Prague is extending WiFi and 4G mobile coverage to additional metro stations

Most of the stations along the Metro C line are now covered, more will be added by spring

Raymond Johnston

Written by Raymond Johnston Published on 01.10.2019 09:28:56 (updated on 01.10.2019) Reading time: 2 minutes

WiFi, data, and voice service has just been added to additional stations in Prague’s metro.

“You can now call
or connect to the Internet in test operation between the Muzeum and
Nádraží Holešovice stations,” Prague Mayor Zdeněk Hřib
(Pirates) said on Facebook.

Sixteen out of 61 stations in the metro network are now covered with a 4G LTE signal. Counting previously installed service, coverage is now available from Roztyly to Nádraží Holešovice on the Metro C line.

Before the end of March 2020, coverage should be available between Českomoravská and Smíchovské nádraží on the Metro B line and between the Muzeum and Dejvice on Metro A.

“By 2020 we should
be able to cover the whole center and by 2022 complete all the
stations. And if we manage to speed up the work as we plan, we can
cover the entire metro with a signal already in 2021. Keep your
fingers crossed,” Hřib added.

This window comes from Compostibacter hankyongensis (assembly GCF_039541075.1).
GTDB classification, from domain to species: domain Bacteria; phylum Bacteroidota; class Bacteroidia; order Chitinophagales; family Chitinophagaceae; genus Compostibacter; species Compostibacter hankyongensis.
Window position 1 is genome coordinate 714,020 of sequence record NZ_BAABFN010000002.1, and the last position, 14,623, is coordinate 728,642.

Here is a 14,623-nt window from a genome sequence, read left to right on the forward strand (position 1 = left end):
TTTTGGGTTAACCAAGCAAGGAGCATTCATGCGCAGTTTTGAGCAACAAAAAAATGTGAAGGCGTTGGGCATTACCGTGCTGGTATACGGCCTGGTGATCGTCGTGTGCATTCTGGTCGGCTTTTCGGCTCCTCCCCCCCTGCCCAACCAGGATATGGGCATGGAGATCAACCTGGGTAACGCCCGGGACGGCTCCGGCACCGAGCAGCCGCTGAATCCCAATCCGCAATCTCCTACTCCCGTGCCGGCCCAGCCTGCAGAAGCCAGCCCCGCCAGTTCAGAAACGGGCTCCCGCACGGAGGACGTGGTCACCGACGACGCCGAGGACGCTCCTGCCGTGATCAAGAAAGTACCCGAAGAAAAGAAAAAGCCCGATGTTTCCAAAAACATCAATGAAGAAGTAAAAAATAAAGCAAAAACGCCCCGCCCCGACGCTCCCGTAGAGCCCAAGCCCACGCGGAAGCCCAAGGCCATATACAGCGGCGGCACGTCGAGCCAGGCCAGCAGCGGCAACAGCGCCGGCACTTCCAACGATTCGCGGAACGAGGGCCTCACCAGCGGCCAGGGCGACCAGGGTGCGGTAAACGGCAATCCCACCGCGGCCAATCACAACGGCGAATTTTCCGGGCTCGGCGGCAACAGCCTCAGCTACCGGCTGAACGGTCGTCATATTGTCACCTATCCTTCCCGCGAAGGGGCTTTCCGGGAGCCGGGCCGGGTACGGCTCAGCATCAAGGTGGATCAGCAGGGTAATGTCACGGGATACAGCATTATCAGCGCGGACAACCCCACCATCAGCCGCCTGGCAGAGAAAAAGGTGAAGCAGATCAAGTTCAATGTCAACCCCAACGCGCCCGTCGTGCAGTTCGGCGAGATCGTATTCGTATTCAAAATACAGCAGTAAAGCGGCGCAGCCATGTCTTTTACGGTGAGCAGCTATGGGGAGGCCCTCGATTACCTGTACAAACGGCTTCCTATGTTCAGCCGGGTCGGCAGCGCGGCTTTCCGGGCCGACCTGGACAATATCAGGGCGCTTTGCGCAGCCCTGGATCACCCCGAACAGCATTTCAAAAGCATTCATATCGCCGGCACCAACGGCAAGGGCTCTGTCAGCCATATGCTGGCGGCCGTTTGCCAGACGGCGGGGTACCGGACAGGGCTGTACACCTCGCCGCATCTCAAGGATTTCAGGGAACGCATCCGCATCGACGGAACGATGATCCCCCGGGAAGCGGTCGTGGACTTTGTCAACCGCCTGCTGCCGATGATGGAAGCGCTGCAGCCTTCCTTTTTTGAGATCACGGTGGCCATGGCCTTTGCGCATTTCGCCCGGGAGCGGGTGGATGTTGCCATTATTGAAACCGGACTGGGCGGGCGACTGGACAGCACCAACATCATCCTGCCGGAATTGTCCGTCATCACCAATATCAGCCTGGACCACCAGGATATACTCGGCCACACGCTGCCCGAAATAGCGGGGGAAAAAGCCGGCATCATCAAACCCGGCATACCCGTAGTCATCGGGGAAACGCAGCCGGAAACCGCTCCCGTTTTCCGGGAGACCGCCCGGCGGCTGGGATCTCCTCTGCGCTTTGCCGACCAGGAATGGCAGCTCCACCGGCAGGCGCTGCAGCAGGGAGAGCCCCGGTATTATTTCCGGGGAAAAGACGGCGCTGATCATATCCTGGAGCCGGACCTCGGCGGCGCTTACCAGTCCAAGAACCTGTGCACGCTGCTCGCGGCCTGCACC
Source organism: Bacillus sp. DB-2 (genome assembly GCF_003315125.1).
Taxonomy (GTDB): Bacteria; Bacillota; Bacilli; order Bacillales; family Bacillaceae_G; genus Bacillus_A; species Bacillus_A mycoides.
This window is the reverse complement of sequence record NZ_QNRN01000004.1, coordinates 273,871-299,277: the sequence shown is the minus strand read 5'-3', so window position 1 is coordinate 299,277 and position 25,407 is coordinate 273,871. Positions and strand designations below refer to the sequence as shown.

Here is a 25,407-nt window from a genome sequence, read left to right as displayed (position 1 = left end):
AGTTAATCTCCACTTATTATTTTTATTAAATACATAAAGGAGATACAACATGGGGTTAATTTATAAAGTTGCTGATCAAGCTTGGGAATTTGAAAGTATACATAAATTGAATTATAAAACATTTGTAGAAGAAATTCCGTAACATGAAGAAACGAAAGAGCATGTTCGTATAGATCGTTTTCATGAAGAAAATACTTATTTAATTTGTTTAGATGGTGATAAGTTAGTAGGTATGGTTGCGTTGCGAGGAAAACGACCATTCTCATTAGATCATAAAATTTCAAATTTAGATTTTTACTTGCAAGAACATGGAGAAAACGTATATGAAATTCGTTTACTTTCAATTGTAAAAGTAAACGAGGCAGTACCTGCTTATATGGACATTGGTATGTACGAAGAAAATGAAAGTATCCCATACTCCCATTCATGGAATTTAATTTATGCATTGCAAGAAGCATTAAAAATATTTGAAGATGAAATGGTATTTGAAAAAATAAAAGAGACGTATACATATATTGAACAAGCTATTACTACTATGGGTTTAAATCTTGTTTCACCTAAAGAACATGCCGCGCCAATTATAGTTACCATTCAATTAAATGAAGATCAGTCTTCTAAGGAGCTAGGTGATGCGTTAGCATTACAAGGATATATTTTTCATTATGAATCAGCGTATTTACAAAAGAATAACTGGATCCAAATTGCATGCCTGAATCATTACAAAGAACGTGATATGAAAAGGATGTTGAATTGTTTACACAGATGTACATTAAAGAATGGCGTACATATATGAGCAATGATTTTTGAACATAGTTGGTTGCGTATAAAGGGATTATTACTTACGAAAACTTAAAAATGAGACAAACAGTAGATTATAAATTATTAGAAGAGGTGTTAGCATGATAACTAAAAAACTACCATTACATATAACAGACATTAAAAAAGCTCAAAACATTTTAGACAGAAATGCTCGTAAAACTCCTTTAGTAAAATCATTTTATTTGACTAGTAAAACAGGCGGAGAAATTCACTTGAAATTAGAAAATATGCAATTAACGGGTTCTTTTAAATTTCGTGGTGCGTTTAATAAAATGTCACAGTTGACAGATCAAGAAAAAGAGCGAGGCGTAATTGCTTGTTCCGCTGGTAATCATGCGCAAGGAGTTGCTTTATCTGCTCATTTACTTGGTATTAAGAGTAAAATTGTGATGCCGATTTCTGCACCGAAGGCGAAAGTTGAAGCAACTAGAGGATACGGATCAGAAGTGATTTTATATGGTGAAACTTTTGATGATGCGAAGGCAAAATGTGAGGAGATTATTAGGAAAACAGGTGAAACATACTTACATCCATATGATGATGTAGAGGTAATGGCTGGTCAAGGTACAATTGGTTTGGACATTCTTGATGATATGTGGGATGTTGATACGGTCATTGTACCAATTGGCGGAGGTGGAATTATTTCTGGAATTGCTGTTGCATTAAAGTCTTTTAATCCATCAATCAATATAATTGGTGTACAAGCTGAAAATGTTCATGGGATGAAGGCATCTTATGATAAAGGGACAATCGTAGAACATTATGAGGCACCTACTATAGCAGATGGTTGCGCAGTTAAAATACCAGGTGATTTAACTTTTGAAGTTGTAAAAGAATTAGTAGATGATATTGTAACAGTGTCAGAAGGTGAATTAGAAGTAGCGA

“I am happy about
it. I use the metro most often when I go to or from work, and I like
to save time by reading messages, planning a calendar or handling
emails,” Hřib said, adding his thanks to the Prague Public Transit
Company (DPP) and Deputy Mayor Adam Scheinherr (Praha sobě),
responsible for transportation.

Hřib also explained
why it was taking so long to put the phone and internet signal in the
metro. “The point is that there are only a few hours to work each
day during the technical break. So if we don’t want to limit the
standard traffic, and we don’t, we have to do it gradually,” he
said. Work is done for a few hours at nights, when the metro isn’t
running.

The cables are operated by all three mobile service providers in the Czech Republic, and should last for 20 years. The system can be eventually upgraded to 5G. The average price for installing the service in each station is 10 million CZK. It varies because the distance between stations is not uniform, and there are other differences in the tunnels that sometimes make installation of cables more difficult.

Installation was
long delayed because the city and the mobile operators could not
reach an agreement on terms. A contract was finally signed in April
2018 by the previous City Hall administration, with the first
stations put into operation just before the October 2018 municipal
elections.

The Prague metro
began operation in 1974 and now has three lines. It currently has a
transit network 65.2 kilometers long. A fourth metro line is planned.

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